Ultimately, as Christianity took hold in people’s hearts, old pagan rituals had to be expunged. It was no longer acceptable to place newborn children outside to die. Burial practices changed, as well as religious rites such as animal and human sacrifice.

Christmas Today

Despite being a postmodern country, Danes love Christmas and begin celebrations on December 1st. Advent wreaths and calendars are a very important part of Danish Christmas traditions. Most families have more than one type of calendar. The Advent wreath consists of four white candles which are lit each Sunday leading up to Christmas Eve. Traditionally the wreath is made of spruce twigs, decorated with red berries and spruce cones, and red ribbons for attaching the wreath to the ceiling.


Danish Advent Wreath

Another Danish tradition is the calendar candle. This white candle has 24 markings on it. The candle is lit each morning at the breakfast table and a child blows it out before it burns down into the next day’s marking. All Danish children get one or more Advent calendars, also called Christmas calendars. Some children even get a presents calendar. This kind of Advent calendar is often made out of paper bags attached to a string or twine attached to the wall. Each of the 24 bags contains a gift and is numbered for each of the days of Advent.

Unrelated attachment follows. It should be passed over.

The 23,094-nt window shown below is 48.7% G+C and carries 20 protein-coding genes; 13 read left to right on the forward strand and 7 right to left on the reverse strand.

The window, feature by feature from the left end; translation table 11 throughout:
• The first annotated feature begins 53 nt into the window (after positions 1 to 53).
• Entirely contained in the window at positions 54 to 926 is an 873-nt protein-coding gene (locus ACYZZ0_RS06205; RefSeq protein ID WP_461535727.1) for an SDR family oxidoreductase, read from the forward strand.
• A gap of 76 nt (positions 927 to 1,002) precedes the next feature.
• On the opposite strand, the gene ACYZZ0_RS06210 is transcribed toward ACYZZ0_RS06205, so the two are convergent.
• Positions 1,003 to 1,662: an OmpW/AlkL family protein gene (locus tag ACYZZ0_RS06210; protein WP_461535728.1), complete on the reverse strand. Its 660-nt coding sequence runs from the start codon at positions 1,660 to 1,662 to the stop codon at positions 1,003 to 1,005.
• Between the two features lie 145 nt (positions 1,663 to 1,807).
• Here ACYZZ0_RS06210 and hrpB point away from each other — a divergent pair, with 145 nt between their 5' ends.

Danish Advent Candle

Each evening there is a 24 episode new Christmas special broadcast on both of the major TV channels. One show is for children and the other for adults. As in all of the Scandinavian countries, there is a tradition in Denmark of watching a Disney Christmas special on TV. Disney’s Christmas Show: From All of Us to All of You, or Disneys Juleshow: Fra alle os til alle jer in Danish. The show has been aired in Scandinavia every year since 1959 and is a holiday classic. As much as 40-50% of Scandinavians watch each year. In Denmark it airs at 4 pm every Christmas Eve.


Celebrating St. Lucia Day


Another tradition that is popular in all of Scandinavia is to observance of St. Lucia. St. Lucia takes place on December 13th and celebrates the Catholic Saint of Light. Girls wear white dresses, with a red sash and walk I processionals, singing in schools and at hospitals. The lead girl wears a crown of candles on her head.